2. Amount applied out of loans not to be considered as an application of IncomeUtilization of borrowed money shall not be considered as an application of income for charitable or religious purposes. However, when loan or borrowing is repaid from the income of the previous year, such repayment shall be allowed as an application in the previous year in which it is repaid.
  3. Corpus Contributions to be exempt only if investedVoluntary contributions made with a specific direction that it shall form part of the corpus shall be eligible for exemption only if it is invested/deposited in modes specified under Section 11(5) maintained specifically for such corpus. Further, the amount spent from such corpus shall not be considered as an application against the mandatory 85% application of non-corpus income.
  4. Exemption to educational or medical institutions having annual receipt of up to Rs. 5 croresEducational or Medical institutions are entitled to exemption under section 10(23C)(iiiad) and 10(23C)(iiiae) respectively, if the annual receipt of such institutions does not exceed Rs. 1 crore. The said limit is proposed to be increased to Rs. 5 crores.


  1. Section 80-IBA deduction to rental housing projectsSection 80-IBA provides for deduction of an amount equal to 100% of the profits and gains derived by an assessee from the business of developing and building affordable housing project approved on or before 31-03-2021. This date has been further extended to 31-03-2022.Further, to help migrant labourers and to promote affordable rental housing, the scope of Section 80-IBA is expanded to allow a deduction in respect of notified rental housing projects as well.
  2. Extension in the due date for the incorporation of start-up co. for Section 80-IACA start-up is eligible for deduction under section 80-IAC if it satisfies certain conditions. One of the conditions provide that it should be incorporated between 01-04-2016 and 31-03-2021. The Finance Bill 2021 proposes to extend the outer date of incorporation to 31-03-2022.
  3. Extension in the time-limit for sanction of housing loan for deduction under Section 80EEAAdditional deduction under Section 80EEA for the interest on housing loan is allowed if such loan is sanctioned on or before 31-03-2021. The Finance Bill proposes to extend the said outer date for sanction of such housing loan by one year to 31-03-2022.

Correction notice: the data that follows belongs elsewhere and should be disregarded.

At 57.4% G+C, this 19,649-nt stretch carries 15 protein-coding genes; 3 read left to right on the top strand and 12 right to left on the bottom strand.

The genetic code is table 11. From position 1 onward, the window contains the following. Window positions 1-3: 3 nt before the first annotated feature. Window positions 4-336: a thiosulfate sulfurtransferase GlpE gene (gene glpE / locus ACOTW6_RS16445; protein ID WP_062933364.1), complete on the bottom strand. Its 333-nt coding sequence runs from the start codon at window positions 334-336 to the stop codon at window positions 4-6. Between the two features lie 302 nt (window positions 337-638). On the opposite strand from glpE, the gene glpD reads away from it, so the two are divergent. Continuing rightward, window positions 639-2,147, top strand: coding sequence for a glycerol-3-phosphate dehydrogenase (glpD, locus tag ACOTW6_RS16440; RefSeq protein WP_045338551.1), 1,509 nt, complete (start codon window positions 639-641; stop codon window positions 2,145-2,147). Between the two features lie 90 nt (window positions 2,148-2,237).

1. Relief from interest for any deficit in the advance tax liability due to dividend incomeIf the shortfall in the advance tax instalment or the failure to pay the same on time is on account of dividend income, no interest under section 234C shall be charged provided the assessee has paid full tax in subsequent advance tax instalments.
  2. Provisional attachment of assets in Fake Invoice casesAssessing Officer is empowered to provisionally attach the property of assessee during the pendency of proceedings under Section 271AAD (Penalty for Fake Invoices) if the amount or aggregate of amounts of penalty imposable is likely to exceed Rs. 2 crores.
  3. No interest on refund of the excess sum paid under IDSThe Finance (No. 2) Act, 2019, has empowered the Board to specify a class of persons who can claim a refund of excess tax paid under the IDS. It is now proposed to clarify that the excess amount of tax, surcharge or penalty paid in pursuance of a declaration made under the Scheme shall be refundable to the specified class of persons without payment of any interest thereon.
  4. Clarification regarding the scope of Vivad Se Vishwas Act, 2020It has been proposed to clarify that the appellant for Vivad Se Vishwas Act, 2020, does not include a person in whose case a writ petition or special leave petition or any other proceeding has been filed before an appellate forum, arising out of an order of the Settlement Commission and such petition or appeal is either pending or is disposed of. Similarly, the term disputed tax does not include any sum payable under an order passed by the Settlement Commission.
  5. Issuance of Zero-Coupon Bond by Infrastructure Debt FundDefinition of ‘Zero-Coupon Bond’ as provided under Section 2(48) shall be amended to enable infrastructure debt fund to issue such bonds. Further, a consequential amendment has also been proposed under Section 194A to provide relaxation from deduction of tax on income payable in such respect of such bonds.
  6. Definition of the term “Liable to tax”The term “liable to tax” has been proposed to be added. ‘Liable to tax’ in relation to a person means that there is a liability of tax on him under any law for the time being in force in any country. It shall include a case where subsequent to the imposition of tax liability, an exemption has been provided.
Union Budget 2021
Finance Bill 2021